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Author Grobe, Klaus
Title Wavelength Division Multiplexing : A Practical Engineering Guide
Imprint Somerset : John Wiley & Sons, Incorporated, 2013
©2014
book jacket
Edition 1st ed
Descript 1 online resource (430 pages)
text txt rdacontent
computer c rdamedia
online resource cr rdacarrier
Series Wiley Series in Pure and Applied Optics Ser. ; v.1
Wiley Series in Pure and Applied Optics Ser
Note Wavelength Division Multiplexing: A Practical Engineering Guide -- Contents -- Acknowledgments -- 1 Introduction to WDM -- 1.1 WDM Theory -- 1.2 History of WDM -- References -- 2 Optical Fiber Effects -- 2.1 Linear Effects -- 2.1.1 Attenuation -- 2.1.1.1 Intrinsic Loss -- 2.1.1.2 Fiber Bending Loss -- 2.1.1.3 Polarization-Dependent Loss -- 2.1.2 Chromatic Dispersion -- 2.1.3 Polarization-Mode Dispersion -- 2.1.3.1 PMD and DGD -- 2.1.3.2 PMD in Recirculating Loops -- 2.1.3.3 Real-World Fiber Plant PMD Audits -- 2.2 Nonlinear Fiber Effects -- 2.2.1 Kerr Effects -- 2.2.1.1 Self-Phase Modulation -- 2.2.1.2 Cross-Phase Modulation -- 2.2.1.3 Cross-Polarization Modulation -- 2.2.1.4 Four-Wave Mixing -- 2.2.1.5 Modulation Instability -- 2.2.1.6 Nonlinear Phase Noise -- 2.2.2 Scattering Effects -- 2.2.2.1 Stimulated Raman Scattering -- 2.2.2.2 Brillouin Scattering -- References -- 3 Components and Subsystems -- 3.1 Transmitters -- 3.1.1 Laser Diodes -- 3.1.1.1 Principle of Diode Lasers -- 3.1.1.2 Fabry-P erot Laser Diodes -- 3.1.1.3 Distributed Feedback and Distributed Bragg Reflector Laser Diodes -- 3.1.1.4 Vertical-Cavity Surface-Emitting Lasers -- 3.1.1.5 Tunable Laser Diodes -- 3.1.2 External Modulators -- 3.1.2.1 Electroabsorption Modulators -- 3.1.2.2 Electro-Optic Modulators -- 3.1.2.3 Reflective Semiconductor Optical Amplifiers -- 3.1.3 Direct-Modulation Techniques -- 3.1.3.1 Directly Modulated Laser -- 3.1.3.2 Dispersion-Supported Transmission -- 3.1.3.3 Chirp-Managed Laser -- 3.2 Transmission Line -- 3.2.1 Single-Mode Fiber Types -- 3.2.2 Novel and Specialty Fibers -- 3.2.2.1 Few-Mode Fibers -- 3.2.2.2 Multicore Fibers -- 3.2.2.3 Polymer Optical Fibers -- 3.2.2.4 PCF and PBG Fibers -- 3.2.3 Fiber-Optic Cables -- 3.2.4 Optical Amplifiers -- 3.2.4.1 EDFAs and Other Rare-Earth-Doped Fiber Amplifiers -- 3.2.4.2 Raman Amplifiers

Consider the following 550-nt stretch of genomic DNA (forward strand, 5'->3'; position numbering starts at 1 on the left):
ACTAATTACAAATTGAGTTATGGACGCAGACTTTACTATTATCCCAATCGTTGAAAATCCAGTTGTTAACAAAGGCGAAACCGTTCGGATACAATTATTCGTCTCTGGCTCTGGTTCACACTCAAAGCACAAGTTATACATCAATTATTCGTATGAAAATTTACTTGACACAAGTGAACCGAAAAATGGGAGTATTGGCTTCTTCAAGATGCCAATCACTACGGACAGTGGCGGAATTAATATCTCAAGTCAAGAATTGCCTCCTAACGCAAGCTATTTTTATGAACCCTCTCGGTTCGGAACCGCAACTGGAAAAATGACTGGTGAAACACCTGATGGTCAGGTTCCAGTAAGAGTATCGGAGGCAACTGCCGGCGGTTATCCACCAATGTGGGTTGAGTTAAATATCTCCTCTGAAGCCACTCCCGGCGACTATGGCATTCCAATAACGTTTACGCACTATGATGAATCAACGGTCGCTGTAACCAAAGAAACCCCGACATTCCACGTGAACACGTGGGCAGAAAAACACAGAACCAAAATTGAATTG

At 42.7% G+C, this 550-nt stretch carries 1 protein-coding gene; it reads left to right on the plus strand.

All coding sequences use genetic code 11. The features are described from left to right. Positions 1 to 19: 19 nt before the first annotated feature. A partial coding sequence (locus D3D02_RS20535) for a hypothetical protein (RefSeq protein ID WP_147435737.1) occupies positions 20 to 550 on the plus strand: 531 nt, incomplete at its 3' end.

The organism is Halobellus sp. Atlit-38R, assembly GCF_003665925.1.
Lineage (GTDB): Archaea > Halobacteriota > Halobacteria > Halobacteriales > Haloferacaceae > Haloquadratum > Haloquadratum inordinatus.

3.2.4.3 Semiconductor Optical Amplifiers -- 3.2.5 Dispersion Compensation -- 3.2.5.1 Dispersion-Compensating Fibers -- 3.2.5.2 Chirped Fiber Gratings -- 3.2.5.3 Self-Phase Modulation (Soliton Effect) -- 3.2.5.4 TODC -- 3.2.6 Passive WDM Filters and Couplers -- 3.2.6.1 Fused Couplers -- 3.2.6.2 Thin-Film Filters -- 3.2.6.3 Arrayed Waveguide Gratings -- 3.2.6.4 Fiber Bragg Gratings -- 3.2.6.5 Interleavers (Mach-Zehnder Interferometer) -- 3.2.6.6 Tunable Filters -- 3.2.6.7 Wavelength Switching Devices -- 3.2.7 ROADMs and OXCs -- 3.2.7.1 ROADM Structures -- 3.2.7.2 Multidegree WSS -- 3.2.7.3 Optical Cross-Connects -- 3.3 Receivers -- 3.3.1 Photodiodes -- 3.3.1.1 PIN Photodiodes -- 3.3.1.2 Avalanche Photodiodes -- 3.3.2 Electronic Amplifiers -- 3.3.2.1 TIA -- 3.3.2.2 Limiting Amplifier -- 3.3.3 Pluggable Transceivers for WDM -- 3.4 Digital Electronics -- 3.4.1 SERDES -- 3.4.1.1 Serializer -- 3.4.1.2 Deserializer -- 3.4.2 Forward Error Correction -- 3.4.2.1 FEC Basics -- 3.4.2.2 Cyclic Codes -- 3.4.2.3 Code Concatenation and Iterative Decoding -- 3.4.3 Electronic Distortion Compensation -- References -- 4 Nonfiber-Related Effects -- 4.1 Linear Cross Talk -- 4.2 Noise in Optical Transmission Systems -- 4.2.1 Noise in Optical Receivers -- 4.2.2 Receiver Sensitivities -- 4.2.3 Noise Figures and OSNR in Optical Amplifier Chains -- References -- 5 Modulation Formats For WDM -- 5.1 Basic Modulation -- 5.2 Pulse Shaping -- 5.3 Modulation Formats -- 5.3.1 Amplitude Modulation -- 5.3.1.1 On-Off Keying (OOK) -- 5.3.1.2 Detailed Derivation of OSNR Tolerance of Directly Detected OOK -- 5.3.1.3 Multilevel Amplitude Modulation -- 5.3.2 Phase Modulation -- 5.3.2.1 Phase-Shift Keying -- 5.3.2.2 DPSK with Direct Detection -- 5.3.2.3 (D)XPSK -- 5.3.3 QAM-Combined Amplitude and Phase Modulation -- 5.3.4 Optical Noise Tolerance of Multilevel Modulation Formats